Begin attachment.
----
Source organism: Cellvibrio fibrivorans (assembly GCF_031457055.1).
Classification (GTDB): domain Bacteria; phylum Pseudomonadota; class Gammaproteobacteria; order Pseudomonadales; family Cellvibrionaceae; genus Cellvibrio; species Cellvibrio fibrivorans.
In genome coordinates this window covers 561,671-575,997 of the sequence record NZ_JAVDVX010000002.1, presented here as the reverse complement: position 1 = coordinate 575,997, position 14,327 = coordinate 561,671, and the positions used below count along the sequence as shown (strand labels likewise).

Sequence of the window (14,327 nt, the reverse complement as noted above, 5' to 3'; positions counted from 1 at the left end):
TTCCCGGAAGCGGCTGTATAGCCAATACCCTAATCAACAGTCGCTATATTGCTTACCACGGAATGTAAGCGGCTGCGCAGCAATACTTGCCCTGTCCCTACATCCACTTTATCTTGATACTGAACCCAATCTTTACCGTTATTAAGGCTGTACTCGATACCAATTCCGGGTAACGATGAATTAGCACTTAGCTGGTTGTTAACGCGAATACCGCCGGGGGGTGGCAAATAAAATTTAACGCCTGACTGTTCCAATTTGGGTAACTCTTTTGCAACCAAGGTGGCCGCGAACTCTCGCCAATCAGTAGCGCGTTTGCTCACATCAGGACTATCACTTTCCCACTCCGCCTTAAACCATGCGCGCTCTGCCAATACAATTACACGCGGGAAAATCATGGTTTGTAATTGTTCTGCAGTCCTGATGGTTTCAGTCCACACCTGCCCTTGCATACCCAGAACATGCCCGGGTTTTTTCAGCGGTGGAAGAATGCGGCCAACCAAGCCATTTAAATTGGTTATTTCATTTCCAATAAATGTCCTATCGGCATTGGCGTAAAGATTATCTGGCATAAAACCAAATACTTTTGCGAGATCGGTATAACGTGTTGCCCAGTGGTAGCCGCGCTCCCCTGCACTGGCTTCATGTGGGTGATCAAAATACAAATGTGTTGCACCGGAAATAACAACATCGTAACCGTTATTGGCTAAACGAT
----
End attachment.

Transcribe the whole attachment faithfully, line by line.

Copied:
Source organism: Cellvibrio fibrivorans (assembly GCF_031457055.1).
Classification (GTDB): domain Bacteria; phylum Pseudomonadota; class Gammaproteobacteria; order Pseudomonadales; family Cellvibrionaceae; genus Cellvibrio; species Cellvibrio fibrivorans.
In genome coordinates this window covers 561,671-575,997 of the sequence record NZ_JAVDVX010000002.1, presented here as the reverse complement: position 1 = coordinate 575,997, position 14,327 = coordinate 561,671, and the positions used below count along the sequence as shown (strand labels likewise).

Sequence of the window (14,327 nt, the reverse complement as noted above, 5' to 3'; positions counted from 1 at the left end):
TTCCCGGAAGCGGCTGTATAGCCAATACCCTAATCAACAGTCGCTATATTGCTTACCACGGAATGTAAGCGGCTGCGCAGCAATACTTGCCCTGTCCCTACATCCACTTTATCTTGATACTGAACCCAATCTTTACCGTTATTAAGGCTGTACTCGATACCAATTCCGGGTAACGATGAATTAGCACTTAGCTGGTTGTTAACGCGAATACCGCCGGGGGGTGGCAAATAAAATTTAACGCCTGACTGTTCCAATTTGGGTAACTCTTTTGCAACCAAGGTGGCCGCGAACTCTCGCCAATCAGTAGCGCGTTTGCTCACATCAGGACTATCACTTTCCCACTCCGCCTTAAACCATGCGCGCTCTGCCAATACAATTACACGCGGGAAAATCATGGTTTGTAATTGTTCTGCAGTCCTGATGGTTTCAGTCCACACCTGCCCTTGCATACCCAGAACATGCCCGGGTTTTTTCAGCGGTGGAAGAATGCGGCCAACCAAGCCATTTAAATTGGTTATTTCATTTCCAATAAATGTCCTATCGGCATTGGCGTAAAGATTATCTGGCATAAAACCAAATACTTTTGCGAGATCGGTATAACGTGTTGCCCAGTGGTAGCCGCGCTCCCCTGCACTGGCTTCATGTGGGTGATCAAAATACAAATGTGTTGCACCGGAAATAACAACATCGTAACCGTTATTGGCTAAACGAT